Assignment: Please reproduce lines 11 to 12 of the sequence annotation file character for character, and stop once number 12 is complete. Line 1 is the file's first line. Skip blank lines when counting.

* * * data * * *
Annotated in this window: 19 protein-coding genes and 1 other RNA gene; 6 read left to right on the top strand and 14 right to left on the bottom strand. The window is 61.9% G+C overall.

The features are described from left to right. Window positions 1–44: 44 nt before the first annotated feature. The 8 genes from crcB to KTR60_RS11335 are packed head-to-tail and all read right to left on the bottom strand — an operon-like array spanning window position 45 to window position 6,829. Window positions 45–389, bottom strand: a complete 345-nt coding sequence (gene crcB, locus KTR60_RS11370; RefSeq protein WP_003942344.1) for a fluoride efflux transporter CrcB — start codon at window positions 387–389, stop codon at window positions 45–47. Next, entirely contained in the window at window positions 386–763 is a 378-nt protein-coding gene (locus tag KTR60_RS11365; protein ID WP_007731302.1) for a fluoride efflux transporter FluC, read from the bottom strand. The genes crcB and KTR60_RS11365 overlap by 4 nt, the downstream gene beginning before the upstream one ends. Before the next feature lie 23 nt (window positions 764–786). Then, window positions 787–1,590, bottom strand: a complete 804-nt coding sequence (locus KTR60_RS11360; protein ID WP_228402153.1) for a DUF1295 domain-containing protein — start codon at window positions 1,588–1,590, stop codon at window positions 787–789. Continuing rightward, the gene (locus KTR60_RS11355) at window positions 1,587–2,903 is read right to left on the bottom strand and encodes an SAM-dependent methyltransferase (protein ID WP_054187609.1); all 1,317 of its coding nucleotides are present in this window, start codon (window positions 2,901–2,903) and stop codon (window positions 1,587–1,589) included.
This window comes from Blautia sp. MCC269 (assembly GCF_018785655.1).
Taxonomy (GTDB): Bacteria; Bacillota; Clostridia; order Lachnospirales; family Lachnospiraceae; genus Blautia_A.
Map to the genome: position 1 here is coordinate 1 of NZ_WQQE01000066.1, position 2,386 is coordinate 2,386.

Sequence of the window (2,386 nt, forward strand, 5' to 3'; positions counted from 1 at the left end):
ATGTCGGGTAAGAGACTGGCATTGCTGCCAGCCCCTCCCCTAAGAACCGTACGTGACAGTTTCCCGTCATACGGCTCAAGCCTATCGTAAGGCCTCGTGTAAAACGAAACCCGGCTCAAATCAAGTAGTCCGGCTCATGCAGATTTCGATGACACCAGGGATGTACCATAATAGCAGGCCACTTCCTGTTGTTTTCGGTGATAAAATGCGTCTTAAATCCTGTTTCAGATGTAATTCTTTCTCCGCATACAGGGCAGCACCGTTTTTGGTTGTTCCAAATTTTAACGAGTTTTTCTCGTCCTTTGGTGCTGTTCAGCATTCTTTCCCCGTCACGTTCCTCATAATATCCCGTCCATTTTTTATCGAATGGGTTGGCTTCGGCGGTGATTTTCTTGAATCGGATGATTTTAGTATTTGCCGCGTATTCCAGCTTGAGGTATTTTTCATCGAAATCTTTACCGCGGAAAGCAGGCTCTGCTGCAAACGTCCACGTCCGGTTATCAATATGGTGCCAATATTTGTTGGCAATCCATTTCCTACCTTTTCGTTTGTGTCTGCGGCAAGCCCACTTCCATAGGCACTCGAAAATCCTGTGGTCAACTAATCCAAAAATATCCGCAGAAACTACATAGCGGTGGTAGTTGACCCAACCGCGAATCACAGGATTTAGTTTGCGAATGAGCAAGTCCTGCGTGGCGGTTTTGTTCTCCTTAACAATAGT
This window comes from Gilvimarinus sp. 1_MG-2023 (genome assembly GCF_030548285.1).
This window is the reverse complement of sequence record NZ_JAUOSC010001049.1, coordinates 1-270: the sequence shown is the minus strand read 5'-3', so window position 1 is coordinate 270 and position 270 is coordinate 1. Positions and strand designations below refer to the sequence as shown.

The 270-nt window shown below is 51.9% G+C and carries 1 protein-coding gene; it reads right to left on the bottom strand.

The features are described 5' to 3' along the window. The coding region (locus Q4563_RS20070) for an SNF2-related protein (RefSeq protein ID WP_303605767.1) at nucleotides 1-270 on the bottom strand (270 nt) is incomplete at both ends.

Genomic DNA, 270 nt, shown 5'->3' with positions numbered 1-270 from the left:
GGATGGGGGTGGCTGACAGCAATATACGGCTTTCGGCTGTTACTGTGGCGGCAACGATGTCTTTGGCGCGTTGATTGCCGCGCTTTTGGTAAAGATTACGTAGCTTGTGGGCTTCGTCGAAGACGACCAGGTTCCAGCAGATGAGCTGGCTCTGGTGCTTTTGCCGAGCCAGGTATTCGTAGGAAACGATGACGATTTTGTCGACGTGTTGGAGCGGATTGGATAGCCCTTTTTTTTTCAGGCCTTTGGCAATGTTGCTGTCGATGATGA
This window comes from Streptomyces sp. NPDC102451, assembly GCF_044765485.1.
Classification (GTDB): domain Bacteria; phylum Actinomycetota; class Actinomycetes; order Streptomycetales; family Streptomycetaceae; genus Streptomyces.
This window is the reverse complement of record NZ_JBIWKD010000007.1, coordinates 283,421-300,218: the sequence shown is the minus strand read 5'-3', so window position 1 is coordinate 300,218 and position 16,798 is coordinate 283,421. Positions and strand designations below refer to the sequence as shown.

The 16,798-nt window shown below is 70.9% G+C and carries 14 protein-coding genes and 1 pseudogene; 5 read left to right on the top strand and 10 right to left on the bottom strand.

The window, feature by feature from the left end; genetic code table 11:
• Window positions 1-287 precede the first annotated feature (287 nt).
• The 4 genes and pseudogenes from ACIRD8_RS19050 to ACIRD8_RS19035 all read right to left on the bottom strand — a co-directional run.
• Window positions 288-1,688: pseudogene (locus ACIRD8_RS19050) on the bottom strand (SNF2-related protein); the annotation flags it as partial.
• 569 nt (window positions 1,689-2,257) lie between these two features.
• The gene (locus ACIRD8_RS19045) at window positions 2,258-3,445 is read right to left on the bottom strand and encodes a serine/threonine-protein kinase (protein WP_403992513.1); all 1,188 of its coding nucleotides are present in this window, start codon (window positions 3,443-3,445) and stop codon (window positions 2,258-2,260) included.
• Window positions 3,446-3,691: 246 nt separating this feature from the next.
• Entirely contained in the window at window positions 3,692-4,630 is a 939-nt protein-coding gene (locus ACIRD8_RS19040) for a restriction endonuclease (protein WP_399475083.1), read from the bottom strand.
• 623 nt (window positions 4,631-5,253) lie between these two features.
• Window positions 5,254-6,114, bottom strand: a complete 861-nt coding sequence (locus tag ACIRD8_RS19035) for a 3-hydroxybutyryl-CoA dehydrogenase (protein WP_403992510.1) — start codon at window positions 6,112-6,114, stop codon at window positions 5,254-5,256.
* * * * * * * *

The features are described 5' to 3' along the window. The coding region (locus Q4563_RS20070) for an SNF2-related protein (RefSeq protein ID WP_303605767.1) at nucleotides 1-270 on the bottom strand (270 nt) is incomplete at both ends.

Genomic DNA, 270 nt, shown 5'->3' with positions numbered 1-270 from the left: